As of 6 April 2020, governments throughout Asia continue to implement movement controls in response to the coronavirus disease (COVID-19) pandemic. Japan is expected to declare a state of emergency for seven prefectures on 7 April, while lockdown orders were extended in the Philippines and Malaysia. Thailand also extended a ban on inbound international flights. Additional details are available below.

In Japan, Prime Minister Abe Shinzo is expected to declare a state of emergency as early as 7 April for Tokyo, Chiba, Kanagawa, Saitama, Osaka, Hyogo and Fukuoka prefectures, which will likely remain in effect until at least 6 May. The declarations will allow authorities to implement local stay-at-home orders and enforce mandatory closures for all nonessential businesses and schools.

In Thailand, officials extended the ban on all inbound international flights to the country, effective 0001 local time on 7 April (2701 on 6 April) until 2359 local time on 18 April. Thai nationals abroad have been requested to remain in place until 15 April. From 6-30 April, entry and exit bans are in effect for all travelers in Songkhla province. Only individuals working in essential sectors — such as energy, finance, medicine or consumer products — will be permitted to enter the province.

In the Philippines, on 6 April a total lockdown for Rizal province — located approximately 15 km (9 mi) east of Metro Manila on Luzon Island — went into effect until further notice. Residents are prohibited from leaving their homes with the exception of essential workers who are required to carry an identification card. In addition, nonessential travelers will be prohibited from entering the province. Security forces have implemented strict penalties — such as arrests and fines — for those not complying with the rules. Commercial cargo and essential services personnel will be exempt from the restrictions. On 16 March authorities implemented a lockdown for all of Luzon Island, which is set to expire on 12 April if it is not extended.

In Singapore, authorities placed two residential facilities for foreign workers — the S11 Dormitory at Punggol and the Westlite Toh Guan dormitory — under mandatory quarantine and ordered all residents to self-isolate for 14 days after health officials recorded a cluster of COVID-19 cases in the communities. Authorities will conduct health screenings to monitor the workforce and isolate symptomatic individuals. Workers employed in essential services will be moved to separate lodging facilities, and all salaries will continue to be paid. Similar measures are expected to be implemented for other worker dormitories in the short-term and may be announced with little advance notice.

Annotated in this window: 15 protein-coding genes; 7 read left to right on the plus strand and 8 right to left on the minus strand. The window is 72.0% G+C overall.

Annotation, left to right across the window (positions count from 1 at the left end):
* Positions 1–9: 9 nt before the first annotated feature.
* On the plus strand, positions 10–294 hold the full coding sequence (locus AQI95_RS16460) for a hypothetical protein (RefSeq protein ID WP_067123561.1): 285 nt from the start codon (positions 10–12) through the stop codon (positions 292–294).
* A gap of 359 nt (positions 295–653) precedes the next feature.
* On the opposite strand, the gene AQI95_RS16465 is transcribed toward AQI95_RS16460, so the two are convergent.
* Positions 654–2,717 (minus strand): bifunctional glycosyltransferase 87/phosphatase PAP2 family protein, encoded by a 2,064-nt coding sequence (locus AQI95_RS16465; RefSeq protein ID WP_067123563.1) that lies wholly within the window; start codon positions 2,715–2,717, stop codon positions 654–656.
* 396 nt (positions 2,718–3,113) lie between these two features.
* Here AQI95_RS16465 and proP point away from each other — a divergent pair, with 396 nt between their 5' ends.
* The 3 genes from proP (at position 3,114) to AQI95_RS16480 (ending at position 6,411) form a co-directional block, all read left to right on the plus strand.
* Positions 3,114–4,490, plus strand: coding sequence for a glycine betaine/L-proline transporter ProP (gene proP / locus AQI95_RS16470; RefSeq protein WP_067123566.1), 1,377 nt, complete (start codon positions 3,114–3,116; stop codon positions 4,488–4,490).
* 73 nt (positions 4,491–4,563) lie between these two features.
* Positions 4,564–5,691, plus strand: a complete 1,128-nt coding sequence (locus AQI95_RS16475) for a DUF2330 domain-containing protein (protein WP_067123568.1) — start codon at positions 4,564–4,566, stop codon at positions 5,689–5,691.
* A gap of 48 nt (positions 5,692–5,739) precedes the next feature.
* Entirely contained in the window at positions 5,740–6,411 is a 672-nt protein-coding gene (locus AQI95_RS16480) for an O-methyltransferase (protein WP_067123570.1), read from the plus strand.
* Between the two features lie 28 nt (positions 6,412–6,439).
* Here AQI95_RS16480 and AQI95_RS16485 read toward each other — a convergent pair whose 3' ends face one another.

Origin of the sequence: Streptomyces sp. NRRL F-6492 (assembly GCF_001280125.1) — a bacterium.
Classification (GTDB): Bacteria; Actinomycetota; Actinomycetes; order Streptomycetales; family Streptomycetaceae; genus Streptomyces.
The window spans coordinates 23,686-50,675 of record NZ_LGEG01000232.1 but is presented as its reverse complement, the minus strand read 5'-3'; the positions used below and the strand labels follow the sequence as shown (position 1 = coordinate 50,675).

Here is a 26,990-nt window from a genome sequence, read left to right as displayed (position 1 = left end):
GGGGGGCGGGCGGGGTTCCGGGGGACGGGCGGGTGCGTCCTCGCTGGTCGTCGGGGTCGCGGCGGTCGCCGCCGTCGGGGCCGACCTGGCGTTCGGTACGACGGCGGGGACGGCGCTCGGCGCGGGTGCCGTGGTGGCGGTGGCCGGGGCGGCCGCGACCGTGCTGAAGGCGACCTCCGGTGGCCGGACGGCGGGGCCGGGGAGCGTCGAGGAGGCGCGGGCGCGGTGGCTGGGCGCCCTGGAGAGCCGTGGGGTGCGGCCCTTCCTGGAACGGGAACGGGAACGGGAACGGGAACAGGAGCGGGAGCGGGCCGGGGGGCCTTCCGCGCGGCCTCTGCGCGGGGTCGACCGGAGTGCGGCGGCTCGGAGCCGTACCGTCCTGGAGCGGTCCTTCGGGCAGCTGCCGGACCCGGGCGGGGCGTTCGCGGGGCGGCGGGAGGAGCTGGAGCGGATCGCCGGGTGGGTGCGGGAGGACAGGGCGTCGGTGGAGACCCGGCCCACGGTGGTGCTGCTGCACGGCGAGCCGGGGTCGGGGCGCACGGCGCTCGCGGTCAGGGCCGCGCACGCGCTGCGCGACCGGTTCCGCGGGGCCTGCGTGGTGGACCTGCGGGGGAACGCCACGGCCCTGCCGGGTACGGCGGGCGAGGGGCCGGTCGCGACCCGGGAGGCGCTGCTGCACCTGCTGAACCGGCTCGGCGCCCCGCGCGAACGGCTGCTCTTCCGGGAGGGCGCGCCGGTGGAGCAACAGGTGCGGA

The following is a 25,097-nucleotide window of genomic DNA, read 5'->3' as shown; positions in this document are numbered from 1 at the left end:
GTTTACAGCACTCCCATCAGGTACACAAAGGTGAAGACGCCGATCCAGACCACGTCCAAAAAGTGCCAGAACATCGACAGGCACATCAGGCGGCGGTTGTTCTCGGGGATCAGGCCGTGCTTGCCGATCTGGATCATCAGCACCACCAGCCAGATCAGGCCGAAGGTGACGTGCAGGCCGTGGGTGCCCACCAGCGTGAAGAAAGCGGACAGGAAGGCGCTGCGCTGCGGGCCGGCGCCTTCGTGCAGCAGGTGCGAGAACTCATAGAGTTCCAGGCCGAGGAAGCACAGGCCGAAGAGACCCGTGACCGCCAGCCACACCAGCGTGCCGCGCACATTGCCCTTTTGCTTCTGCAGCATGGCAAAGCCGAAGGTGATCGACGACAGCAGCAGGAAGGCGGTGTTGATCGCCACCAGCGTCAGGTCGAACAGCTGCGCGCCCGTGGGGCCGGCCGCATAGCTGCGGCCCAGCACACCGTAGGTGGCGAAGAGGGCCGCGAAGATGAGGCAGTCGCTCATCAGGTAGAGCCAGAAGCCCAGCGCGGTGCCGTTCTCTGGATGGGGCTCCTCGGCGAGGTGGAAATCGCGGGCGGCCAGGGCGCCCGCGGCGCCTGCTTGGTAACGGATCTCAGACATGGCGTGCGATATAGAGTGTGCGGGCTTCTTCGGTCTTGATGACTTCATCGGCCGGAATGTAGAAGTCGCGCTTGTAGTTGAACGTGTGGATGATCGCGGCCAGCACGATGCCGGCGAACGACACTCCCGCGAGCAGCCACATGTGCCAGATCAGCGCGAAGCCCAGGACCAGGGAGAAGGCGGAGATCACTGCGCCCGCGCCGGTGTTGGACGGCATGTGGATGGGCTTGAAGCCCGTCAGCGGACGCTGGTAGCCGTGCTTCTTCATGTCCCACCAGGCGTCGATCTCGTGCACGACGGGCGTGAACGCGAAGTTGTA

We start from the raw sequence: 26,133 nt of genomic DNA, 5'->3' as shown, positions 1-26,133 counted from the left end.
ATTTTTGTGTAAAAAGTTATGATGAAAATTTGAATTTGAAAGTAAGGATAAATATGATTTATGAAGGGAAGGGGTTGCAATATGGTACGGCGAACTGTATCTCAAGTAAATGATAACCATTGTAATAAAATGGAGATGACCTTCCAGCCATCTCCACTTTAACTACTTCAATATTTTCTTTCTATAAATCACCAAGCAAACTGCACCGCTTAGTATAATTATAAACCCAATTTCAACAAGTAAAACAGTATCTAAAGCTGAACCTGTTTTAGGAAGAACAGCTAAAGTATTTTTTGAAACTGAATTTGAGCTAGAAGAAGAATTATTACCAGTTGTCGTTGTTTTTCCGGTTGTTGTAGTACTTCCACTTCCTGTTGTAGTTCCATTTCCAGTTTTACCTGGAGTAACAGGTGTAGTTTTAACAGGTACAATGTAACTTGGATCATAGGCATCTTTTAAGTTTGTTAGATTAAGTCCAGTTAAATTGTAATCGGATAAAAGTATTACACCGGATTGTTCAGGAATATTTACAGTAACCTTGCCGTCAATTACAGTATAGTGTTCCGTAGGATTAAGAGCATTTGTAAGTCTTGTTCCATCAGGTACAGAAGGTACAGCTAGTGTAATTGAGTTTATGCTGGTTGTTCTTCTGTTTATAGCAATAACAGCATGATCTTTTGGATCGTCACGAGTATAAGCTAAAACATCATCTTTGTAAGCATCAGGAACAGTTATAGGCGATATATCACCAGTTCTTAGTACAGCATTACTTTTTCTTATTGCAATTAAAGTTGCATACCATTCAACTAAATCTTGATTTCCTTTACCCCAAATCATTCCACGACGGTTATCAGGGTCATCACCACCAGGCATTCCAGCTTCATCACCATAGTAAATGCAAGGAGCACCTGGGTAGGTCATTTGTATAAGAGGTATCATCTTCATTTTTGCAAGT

The state of Western Australia implemented border restrictions as of 5 April until further notice to limit the spread of COVID-19. All travelers attempting to enter the territory will be required to fill out an official arrival form. The order does not pertain to medical, government, security or transportation workers. Residents of Western Australia entering the state will be required to self-quarantine for 14 days.

In Kyrgyzstan, authorities in the capital Bishkek implemented a nightly curfew from 2000-0700 local time (1400 and 0100 UTC) until 15 April. Individuals who violate the curfew order — with the exception of medical and security personnel or those with emergencies — will be detained until the end of the nationwide lockdown, which is also set to expire on 15 April. In addition, residents in Bishkek are required to carry an ID and a written copy of the following information: full name, telephone number, reason for leaving the house, time of leaving, expected time of return, home address, destination address.

Malaysia’s government ordered all foreign nationals entering the country to undergo mandatory quarantine at a government center for 14 days under the existing Movement Control Order (MCO). Under the MCO, all foreign nationals are banned from entering the country, except diplomats, permanent residents or expatriates working for an essential service. Foreign nationals are granted entry to transit within Kuala Lumpur International Airport (WMKK/KUL), but will be prohibited from transferring between the main building (Terminal 1) and the low-budget airline facility (Terminal 2).